“I’d like to specialise in psychiatry and addiction medicine in the long term. Last year in general practice I saw a lot of primary care patients and I saw how common mental illness and addiction issues are in the community.”
Luci Ferrier is keeping family tradition alive as a final year medical student. Her father is an anaesthetist and her mother is a nurse in Warrnambool, where Luci grew up.
“I began thinking about medicine as a career early on because I grew up in that world. I saw that my parents really liked their jobs and they happily worked in healthcare for years and loved it,” says Luci, 24.
“Mum and Dad have mostly worked regionally and they’re both from the country and I have that long-term goal of practising regionally, too.”
After graduating from Warrnambool College, Luci studied a Bachelor of Biomedicine at the University of Melbourne before moving to the four-year Doctor of Medicine postgraduate program. Her father and sister both studied at the University and recommended it to Luci and she also liked the idea of spending some time studying in Melbourne.
“I studied Biomedicine first so I could have a bit more breadth and explore different areas before settling on something. But during those studies I enjoyed anatomy and psychology and physiology and it crystallised for me that medicine would be a fascinating field. I also liked the idea of a career that was very person-centred,” says Luci.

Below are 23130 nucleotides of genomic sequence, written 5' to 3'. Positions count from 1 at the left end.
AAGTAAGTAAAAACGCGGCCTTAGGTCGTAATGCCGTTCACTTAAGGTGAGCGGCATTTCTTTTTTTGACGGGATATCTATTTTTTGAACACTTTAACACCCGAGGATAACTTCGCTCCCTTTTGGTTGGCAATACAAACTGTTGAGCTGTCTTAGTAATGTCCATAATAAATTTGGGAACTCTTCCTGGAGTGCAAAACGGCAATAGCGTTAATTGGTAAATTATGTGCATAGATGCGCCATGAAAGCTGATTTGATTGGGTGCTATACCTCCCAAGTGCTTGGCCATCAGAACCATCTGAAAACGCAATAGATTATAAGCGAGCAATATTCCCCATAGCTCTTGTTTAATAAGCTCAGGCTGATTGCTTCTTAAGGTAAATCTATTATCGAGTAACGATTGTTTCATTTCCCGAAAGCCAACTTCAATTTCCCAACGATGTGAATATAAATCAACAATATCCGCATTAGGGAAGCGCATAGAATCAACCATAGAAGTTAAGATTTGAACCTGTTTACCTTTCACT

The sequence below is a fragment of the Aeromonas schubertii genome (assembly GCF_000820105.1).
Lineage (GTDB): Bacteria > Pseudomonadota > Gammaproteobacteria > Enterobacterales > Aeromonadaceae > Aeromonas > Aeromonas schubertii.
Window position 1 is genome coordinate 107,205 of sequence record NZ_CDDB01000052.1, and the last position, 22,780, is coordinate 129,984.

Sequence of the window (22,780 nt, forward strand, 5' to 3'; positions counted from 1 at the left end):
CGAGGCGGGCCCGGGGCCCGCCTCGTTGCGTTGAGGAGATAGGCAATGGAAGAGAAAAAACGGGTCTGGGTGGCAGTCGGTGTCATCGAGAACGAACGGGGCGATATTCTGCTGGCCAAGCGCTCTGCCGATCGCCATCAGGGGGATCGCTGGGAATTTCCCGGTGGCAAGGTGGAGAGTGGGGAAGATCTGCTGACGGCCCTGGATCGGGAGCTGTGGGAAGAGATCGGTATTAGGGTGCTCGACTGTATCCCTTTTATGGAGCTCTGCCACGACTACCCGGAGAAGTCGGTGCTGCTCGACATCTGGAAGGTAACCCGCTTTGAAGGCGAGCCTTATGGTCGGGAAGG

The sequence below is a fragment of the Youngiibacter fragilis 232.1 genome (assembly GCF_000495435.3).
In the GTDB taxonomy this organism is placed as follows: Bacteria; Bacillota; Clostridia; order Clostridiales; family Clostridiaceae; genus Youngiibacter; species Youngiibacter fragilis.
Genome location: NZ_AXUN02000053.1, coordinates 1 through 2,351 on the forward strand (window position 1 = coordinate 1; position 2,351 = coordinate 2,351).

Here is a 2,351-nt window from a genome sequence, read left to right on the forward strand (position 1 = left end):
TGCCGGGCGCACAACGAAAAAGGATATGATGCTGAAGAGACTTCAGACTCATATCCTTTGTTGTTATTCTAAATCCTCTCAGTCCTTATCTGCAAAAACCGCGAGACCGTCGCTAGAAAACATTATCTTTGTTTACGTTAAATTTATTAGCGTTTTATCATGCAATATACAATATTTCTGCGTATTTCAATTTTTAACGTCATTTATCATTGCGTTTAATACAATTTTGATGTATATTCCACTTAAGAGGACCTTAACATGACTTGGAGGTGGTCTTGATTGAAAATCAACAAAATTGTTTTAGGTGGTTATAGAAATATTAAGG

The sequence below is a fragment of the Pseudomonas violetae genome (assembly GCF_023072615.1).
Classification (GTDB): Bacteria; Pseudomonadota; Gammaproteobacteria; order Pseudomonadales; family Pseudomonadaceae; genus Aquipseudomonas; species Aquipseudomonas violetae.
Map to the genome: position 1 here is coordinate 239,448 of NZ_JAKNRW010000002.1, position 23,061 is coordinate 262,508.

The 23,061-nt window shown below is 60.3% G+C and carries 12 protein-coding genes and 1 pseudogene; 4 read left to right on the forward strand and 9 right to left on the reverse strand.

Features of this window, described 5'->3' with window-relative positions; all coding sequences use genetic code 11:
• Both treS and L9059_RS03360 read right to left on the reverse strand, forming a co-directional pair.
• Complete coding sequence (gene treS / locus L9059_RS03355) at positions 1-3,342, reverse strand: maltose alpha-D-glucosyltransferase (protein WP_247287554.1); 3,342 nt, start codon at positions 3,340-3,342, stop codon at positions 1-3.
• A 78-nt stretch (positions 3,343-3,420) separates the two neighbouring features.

Luci was also keen to be part of the Extended Rural Cohort stream that provides rural training for students interested in practising medicine in a rural or regional location. She spent her second year living and studying in Bendigo and has returned to Bendigo Health for part of her final year, too. Last year she did General Practice placement in Shepparton.
“I feel I got more chances to do procedural things like stitching, suturing, taking blood and putting in drips. There’s a lot more access to patients too and in the country, I find patients are generous with their time,” says Luci.
“We also get a lot more access to staff and in the big teaching hospitals, staff are always happy to teach. There’s a lot of mentorship and I really feel part of the workplace. There’s something special about being part of the community you work in and knowing the patients and community well.”
Next year Luci will return to Warrnambool as an intern at South West Healthcare Warrnambool Base Hospital. She’s committed to living and working in regional Victoria.
“I’d like to specialise in psychiatry and addiction medicine in the long term. Last year in general practice I saw a lot of primary care patients and I saw how common mental illness and addiction issues are in the community,” says Luci.
“Gaps in healthcare do exist in rural and regional areas purely because of lack of access and distance from the city where everything is concentrated. I’m excited to be going back to Warrnambool and I think my parents are pretty pleased that I want to work regionally – although I will be interrupting their empty nesting!”
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